Guerrilla Marketing: Start-up EVs are Game Changers

Jim Motavalli

Jim Motavalli | Oct 15, 2010

Coda cars are coming to Enterprise Rent-a-Cars near you. (Coda Automotive photo)Electric cars are game changers, no doubt about it. And one thing they're going to change is the way we shop for and buy cars. How do I mean that? How about cars for sale in shopping malls and big-box retailers? How about people renting EVs, not to go anywhere but to see what they're like? What about valets who will fly out to you and hold your hand through the getting-acquainted stage?

And that's just the beginning. Think of how the calls to Car Talk are going to change. These cars make practically no noise, "funny" or otherwise. But they'll definitely go haywire now and then, so there'll still be plenty to talk about on the air.

No doubt you've already seen ads for the Chevrolet Volt (the "range extender," whose gas engine acts as a generator) and Nissan Leaf battery car. This Leaf ad takes a while to get going, but it makes its point. And I dig the polar bear:

Don't worry about GM and Nissan: They've got dealer networks and big marketing budgets. But the little guys, the start-ups--Coda Automotive, Fisker, Tesla, Wheego and others--they need to do guerrilla marketing, and we're beginning to see it emerge.

Kevin Czinger, President and CEO of Coda, told me this week that its electric car, which will be on the market in a few months will be sold initially in a pair of malls in California (the only place the car will be sold initially). In one case, the car will be sitting in a mall storefront, right next to the Apple store. In the other, no car is needed because the site is 50 feet from a parking lot where the company will have cars, chargers and employees ready to give test drives.

There's more. "We're having serious discussions with people who are national retailers about having a Coda store within a store." How would that work? Easy. Best Buy, for instance, is already selling the Brammo electric motorcycle, and spokeswoman Kelly Groehler tells me that the pilot program is going well. She declined to answer my impertinent questions about Best Buy selling EVs, but the company is seriously plugging in.

Earlier this week, Best Buy announced that it is teaming with major charging company ECOtality to provide EV charging at 12 of its West Coast stores. That number is likely to grow quickly. The company's Geek Squad is operating a fleet of four Mitsubishi I-MiEV cars on customer service missions, so they'll charge alongside customer cars. Best Buy's Rick Rommel told me that the company sees EVs as an extension of the appliances it sells--they could be just another category, with an aisle of their own.

ECOtality's Colin Read pointed out that the Geek Squad is already making house calls, so it's not a stretch for it to be selling the company's Blink chargers and, eventually, cars.

Coda will also use other work-arounds in place of traditional dealerships. It will have Coda "valet service" linking customers to "a world-class network of authorized service providers and Coda-trained technicians." It's establishing six geographically spaced service centers around California, and will also offer service at 20 Firestone Complete Auto Care stores.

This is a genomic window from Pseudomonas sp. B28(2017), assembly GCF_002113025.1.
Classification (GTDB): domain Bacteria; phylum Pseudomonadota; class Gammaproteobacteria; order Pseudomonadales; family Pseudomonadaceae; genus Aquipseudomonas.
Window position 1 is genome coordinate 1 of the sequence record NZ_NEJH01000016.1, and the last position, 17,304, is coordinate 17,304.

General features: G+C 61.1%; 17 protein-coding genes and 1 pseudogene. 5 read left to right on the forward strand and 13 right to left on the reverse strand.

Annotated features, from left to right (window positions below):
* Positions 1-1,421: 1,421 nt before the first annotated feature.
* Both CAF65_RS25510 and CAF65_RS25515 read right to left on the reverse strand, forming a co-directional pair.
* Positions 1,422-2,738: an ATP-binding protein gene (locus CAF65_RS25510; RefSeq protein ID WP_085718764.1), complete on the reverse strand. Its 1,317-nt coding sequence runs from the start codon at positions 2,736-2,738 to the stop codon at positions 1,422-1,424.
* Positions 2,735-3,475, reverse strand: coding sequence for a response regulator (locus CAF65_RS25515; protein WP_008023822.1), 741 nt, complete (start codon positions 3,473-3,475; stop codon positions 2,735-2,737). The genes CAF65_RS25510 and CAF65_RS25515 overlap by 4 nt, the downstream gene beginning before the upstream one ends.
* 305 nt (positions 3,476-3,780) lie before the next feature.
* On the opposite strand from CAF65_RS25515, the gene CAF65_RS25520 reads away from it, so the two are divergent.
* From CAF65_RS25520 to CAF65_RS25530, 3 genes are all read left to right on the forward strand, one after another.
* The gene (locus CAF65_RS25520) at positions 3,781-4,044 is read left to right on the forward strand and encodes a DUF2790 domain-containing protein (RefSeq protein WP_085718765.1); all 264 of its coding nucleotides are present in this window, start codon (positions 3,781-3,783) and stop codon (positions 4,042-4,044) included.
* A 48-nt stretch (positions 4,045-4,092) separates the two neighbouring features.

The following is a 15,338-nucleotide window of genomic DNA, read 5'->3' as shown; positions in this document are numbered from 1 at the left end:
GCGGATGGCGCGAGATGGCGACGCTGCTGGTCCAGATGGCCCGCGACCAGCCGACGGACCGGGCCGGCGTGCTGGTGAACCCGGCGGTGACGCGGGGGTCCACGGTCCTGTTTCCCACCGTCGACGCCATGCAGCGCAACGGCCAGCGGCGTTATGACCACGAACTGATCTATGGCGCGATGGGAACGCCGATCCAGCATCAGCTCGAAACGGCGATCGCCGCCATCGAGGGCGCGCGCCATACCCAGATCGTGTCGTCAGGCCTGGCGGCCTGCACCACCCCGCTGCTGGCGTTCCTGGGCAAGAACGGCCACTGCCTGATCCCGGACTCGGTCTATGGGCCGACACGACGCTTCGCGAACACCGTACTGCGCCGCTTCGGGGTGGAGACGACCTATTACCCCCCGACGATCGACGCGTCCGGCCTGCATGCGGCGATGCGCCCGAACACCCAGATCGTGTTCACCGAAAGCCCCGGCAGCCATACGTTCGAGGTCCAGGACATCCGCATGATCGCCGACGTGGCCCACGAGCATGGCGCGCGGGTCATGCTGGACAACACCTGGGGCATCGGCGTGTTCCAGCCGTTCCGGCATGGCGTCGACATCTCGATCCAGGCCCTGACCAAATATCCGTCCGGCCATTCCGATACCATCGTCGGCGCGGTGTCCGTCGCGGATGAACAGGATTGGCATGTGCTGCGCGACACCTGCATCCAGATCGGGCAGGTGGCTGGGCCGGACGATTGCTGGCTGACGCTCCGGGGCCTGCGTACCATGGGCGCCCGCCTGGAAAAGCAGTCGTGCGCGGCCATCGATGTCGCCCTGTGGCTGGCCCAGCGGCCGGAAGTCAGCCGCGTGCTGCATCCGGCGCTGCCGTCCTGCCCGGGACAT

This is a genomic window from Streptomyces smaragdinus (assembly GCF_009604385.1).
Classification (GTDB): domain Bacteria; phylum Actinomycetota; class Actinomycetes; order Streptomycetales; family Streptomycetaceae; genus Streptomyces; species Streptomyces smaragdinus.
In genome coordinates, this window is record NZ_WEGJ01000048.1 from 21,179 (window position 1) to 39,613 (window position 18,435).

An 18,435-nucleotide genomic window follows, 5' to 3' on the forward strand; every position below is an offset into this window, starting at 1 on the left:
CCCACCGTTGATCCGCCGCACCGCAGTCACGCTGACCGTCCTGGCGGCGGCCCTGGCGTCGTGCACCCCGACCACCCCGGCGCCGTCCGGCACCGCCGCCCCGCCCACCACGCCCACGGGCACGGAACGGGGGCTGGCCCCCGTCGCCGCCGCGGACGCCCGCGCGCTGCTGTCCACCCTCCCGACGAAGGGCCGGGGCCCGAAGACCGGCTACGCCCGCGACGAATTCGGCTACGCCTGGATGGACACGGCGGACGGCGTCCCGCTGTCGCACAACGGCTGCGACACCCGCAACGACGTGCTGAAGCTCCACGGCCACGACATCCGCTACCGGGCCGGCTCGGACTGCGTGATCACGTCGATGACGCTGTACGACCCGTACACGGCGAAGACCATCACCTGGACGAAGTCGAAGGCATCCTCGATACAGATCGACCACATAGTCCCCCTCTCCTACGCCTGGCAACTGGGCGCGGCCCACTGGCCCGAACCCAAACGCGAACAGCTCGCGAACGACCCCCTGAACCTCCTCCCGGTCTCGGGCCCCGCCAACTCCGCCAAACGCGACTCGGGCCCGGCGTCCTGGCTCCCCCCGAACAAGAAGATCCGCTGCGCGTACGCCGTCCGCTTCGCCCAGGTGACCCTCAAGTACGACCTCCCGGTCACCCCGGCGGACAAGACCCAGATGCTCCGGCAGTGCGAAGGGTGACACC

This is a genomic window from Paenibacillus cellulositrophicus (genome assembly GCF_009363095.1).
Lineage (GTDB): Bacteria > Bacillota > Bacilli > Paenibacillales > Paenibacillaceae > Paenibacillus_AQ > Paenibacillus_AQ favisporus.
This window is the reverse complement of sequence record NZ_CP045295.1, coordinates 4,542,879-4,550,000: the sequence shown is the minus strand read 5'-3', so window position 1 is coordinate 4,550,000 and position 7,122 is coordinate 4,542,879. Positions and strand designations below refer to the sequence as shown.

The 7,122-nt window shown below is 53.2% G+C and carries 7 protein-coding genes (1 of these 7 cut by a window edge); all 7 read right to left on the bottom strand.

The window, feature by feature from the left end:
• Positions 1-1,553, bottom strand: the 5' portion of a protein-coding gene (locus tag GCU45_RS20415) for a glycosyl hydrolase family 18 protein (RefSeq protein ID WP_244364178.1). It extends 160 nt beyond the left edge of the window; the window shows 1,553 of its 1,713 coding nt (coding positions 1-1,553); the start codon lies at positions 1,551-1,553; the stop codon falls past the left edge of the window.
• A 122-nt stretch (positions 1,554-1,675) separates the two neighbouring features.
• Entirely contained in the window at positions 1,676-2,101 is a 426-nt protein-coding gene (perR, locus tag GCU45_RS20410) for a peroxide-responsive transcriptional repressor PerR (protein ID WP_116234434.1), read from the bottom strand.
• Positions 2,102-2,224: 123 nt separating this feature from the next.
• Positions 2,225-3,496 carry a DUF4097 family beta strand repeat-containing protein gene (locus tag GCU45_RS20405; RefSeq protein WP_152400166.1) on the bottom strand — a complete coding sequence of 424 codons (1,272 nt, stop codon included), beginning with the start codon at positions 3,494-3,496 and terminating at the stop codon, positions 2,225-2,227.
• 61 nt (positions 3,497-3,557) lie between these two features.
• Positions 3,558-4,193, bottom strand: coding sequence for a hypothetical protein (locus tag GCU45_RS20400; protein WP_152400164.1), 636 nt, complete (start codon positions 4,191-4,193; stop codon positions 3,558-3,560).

And Coda will also, like Nissan, have a rental agreement: This week, it inked a deal with Enterprise Rent-a-Car to put 100 sedans at Enterprise locations. Enterprise will also have EV charging. The rental company also has a larger deal to put 500 Leafs into play. My guess is that many tire-kickers will be renting cars not to drive to grandma's house, but to take 'em around the block.

has some of the same things in mind. CEO Mike McQuary told me Wednesday that the company, which makes a small Smart-sized battery vehicle that started life in China but will be finished as an EV in Ontario, California, probably won't go the big-box route.

The Wheego LiFe will come with its own personal attendant. (Wheego photo)"I don't see us walking down that path," he said. "If you think of the Wheego as an automobile, we could take this route. But we're selling a service, with a lot of education, communications and hand-holding. The smart, tech-savvy early adopters will want to troubleshoot for you, and they will become evangelists."
McQuary has 24 dealers lined up, including those whose primary purpose is selling Fords, Chryslers and Subarus. More will be announced when the Wheego LiFe debuts at the Los Angeles Auto Show in November.

And he won't be confined to California: He's going national, and he sees a lot of opportunity in the markets all over the U.S. that won't be served by the Volt and Leaf for at least a year. "We'll have the run of the rest of the country," he said. And like Coda, Wheego will be offering a unique form of valet service: Buy a Wheego Life, and the company will fly a representative to you. "We'll spend a day out there with the new owners when the cars are delivered, walking them through the process. It's like buying a new computer," said the former Mindspring executive.

The Internet is also a major marketing tool for EV companies, and I spent an afternoon with Coda marketing director Michael Jackson (they call him Mike) as he outlined how they'll reach people through that medium. Coda thinks its website can get people motivated, but McQ isn't so sure. "For the most part, people will want to see the cars, touch them and test drive them," he said. And maybe they'll be doing that at malls, rental car parking lots and big-box stores.

This could be big. "The entire distribution platform for automobiles is going to be rethought," says Charles Gassenheimer, CEO of battery maker Ener1 (which supplies Think and Volvo). "After all, how many people report a pleasurable experience going to the dealership? EVs are user friendly, they're game changers and they're disruptive." In a good way, of course.

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